Learn how to protect the environment

As we get out and make tracks, let’s remember our footprint. Three Rivers is dedicated to preserving native plant communities, wildlife diversity, and water quality throughout the region. With your help, Three Rivers will inspire a future generation of environmental stewards.

Natural Resources

The Three Rivers Park District Natural Resources Management department is responsible for restoring and protecting natural resources—such as native plant communities, wildlife diversity and water quality—in Three Rivers' park reserves and regional parks. Our Natural Resources section includes Forestry Management, Horticulture and Landscape Management, Water Resources Management, and Wildlife Management.

The Three Rivers policy for the planning and management of natural resources allows no more than 20 percent of a park reserve to be developed for active use and requires that at least 80 percent of the park reserve be restored to and retained in a natural state.

In keeping with this policy, Three Rivers is actively involved in the preservation and restoration of wildlife and plant species.

The Park District’s 27,000 acres of parkland includes 43 lakes, more than 30 miles of rivers and streams and over 8,000 acres of wetlands.

Three Rivers is committed to restoring the environment, including planting forests. Most native forests in the region were cleared for agriculture by the turn of the twentieth century. Three Rivers is working to restore these plant communities.

Three Rivers Park District is the largest manager of prairie habitat in the Twin Cities area and has restored approximately 1,600 acres in the metro area.

Three Rivers maintains wildlife populations through habitat management, reintroductions, and management of species of special concern, population control, and general monitoring.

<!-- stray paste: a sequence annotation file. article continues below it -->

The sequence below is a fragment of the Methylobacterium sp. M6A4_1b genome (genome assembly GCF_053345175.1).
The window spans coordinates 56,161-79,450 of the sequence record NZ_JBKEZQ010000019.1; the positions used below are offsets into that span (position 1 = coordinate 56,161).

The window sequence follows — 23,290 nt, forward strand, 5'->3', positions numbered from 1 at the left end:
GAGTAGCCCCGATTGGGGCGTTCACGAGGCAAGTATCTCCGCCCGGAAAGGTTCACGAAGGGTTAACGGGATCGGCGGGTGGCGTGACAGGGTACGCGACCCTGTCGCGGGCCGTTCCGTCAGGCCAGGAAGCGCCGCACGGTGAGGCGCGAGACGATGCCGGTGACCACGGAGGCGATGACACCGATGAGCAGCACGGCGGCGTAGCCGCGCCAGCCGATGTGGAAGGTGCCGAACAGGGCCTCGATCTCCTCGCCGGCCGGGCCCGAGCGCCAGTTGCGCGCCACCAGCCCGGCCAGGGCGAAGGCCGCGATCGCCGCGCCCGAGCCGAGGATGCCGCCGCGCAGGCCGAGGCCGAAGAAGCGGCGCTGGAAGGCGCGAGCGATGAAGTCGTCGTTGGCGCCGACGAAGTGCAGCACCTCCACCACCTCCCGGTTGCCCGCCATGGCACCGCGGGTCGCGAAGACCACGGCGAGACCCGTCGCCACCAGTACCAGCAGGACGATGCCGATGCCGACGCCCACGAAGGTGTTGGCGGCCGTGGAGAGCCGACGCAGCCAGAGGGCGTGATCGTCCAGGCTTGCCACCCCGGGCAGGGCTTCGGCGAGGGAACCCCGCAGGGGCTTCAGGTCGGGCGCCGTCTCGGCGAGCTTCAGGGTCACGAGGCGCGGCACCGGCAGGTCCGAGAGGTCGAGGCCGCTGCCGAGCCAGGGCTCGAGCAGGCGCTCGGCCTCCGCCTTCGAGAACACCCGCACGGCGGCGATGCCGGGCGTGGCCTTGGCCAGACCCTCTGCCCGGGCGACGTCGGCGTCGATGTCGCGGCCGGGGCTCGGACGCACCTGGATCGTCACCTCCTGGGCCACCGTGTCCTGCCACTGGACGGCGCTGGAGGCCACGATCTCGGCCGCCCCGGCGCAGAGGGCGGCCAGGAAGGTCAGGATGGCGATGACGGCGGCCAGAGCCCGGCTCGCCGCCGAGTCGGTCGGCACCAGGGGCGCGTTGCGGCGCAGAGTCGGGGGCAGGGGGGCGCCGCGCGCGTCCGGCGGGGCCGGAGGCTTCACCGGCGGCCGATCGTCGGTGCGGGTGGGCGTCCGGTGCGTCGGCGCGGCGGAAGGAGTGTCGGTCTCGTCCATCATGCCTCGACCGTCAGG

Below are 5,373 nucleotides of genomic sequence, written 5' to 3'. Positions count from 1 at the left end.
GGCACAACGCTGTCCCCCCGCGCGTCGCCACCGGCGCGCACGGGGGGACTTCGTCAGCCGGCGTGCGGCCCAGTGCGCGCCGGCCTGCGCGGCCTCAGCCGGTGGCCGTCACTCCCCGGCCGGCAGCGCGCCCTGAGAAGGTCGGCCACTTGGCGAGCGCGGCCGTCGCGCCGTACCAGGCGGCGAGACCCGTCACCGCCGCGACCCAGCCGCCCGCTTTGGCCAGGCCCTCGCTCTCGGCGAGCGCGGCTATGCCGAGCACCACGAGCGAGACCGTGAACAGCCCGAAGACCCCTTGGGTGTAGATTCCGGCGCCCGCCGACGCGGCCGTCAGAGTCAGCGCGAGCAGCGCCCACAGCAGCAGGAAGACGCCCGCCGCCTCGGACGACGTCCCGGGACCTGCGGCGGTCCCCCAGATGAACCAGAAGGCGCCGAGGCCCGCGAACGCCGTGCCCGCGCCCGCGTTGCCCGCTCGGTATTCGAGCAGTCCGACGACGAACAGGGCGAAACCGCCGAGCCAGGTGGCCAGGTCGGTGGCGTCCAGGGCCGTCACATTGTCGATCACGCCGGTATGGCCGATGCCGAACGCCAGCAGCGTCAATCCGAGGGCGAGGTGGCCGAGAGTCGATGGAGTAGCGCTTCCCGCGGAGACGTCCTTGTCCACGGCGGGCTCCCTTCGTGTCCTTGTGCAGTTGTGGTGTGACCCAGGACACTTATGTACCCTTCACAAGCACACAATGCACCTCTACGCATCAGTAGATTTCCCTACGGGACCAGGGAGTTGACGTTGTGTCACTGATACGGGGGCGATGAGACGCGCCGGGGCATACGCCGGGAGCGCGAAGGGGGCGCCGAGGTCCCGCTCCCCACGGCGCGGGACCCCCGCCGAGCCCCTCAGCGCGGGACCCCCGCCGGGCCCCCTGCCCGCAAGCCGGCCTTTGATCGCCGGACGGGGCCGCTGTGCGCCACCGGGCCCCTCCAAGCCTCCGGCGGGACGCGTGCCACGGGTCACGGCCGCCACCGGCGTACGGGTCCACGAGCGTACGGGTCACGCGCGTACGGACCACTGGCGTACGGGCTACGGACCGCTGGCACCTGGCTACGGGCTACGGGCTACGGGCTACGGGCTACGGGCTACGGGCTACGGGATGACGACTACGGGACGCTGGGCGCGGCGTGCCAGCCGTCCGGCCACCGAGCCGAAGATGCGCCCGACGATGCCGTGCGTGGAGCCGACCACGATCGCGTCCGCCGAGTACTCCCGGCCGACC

From rain gardens, to pollinator gardens, native landscapes, to public gardens, the horticulture program contributes to the health and beautification of Park District properties and the education of park users. 

Three Rivers rapidly responds to the challenges of invasive species through early detection and prevention, guided by an Invasive Species Plan.

Environmental stewardship is a long-standing hallmark of the Three Rivers Park District’s mission. In 2009, the Board of Commissioners approved sustainability targets for reductions in greenhouse gas emissions (GHG), waste generation, and groundwater use.

Learn how climate change is impacting wildlife, recreation and more in Three Rivers.

The Wandering Naturalist

Episodes 57–59: Farming

Learn about agriculture in Minnesota from the past to the future. Hear from a Seneca Elder, learn about the origins of the dairy industry in the Midwest, and listen as Gale Woods Farm staff discuss the future of farming.

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Foraging has become more popular as people are looking for local native plants to add to their diets for health and economic reasons. However, many public land agencies, including Three Rivers, have a variety of restrictions on foraging or collecting natural objects. Read on to learn why foraging isn't allowed in the parks and how you can help continue to protect natural resources.

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By: Erin Korsmo

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Keeping bird feeders is a rewarding experience. Read on to learn why you should consider keeping feeders and how to get started at home.

Volunteer

There are plenty of ways to volunteer in cooperation with the Three Rivers Department of Natural Resources. Put your time to good use by helping to protect and enrich our earth!

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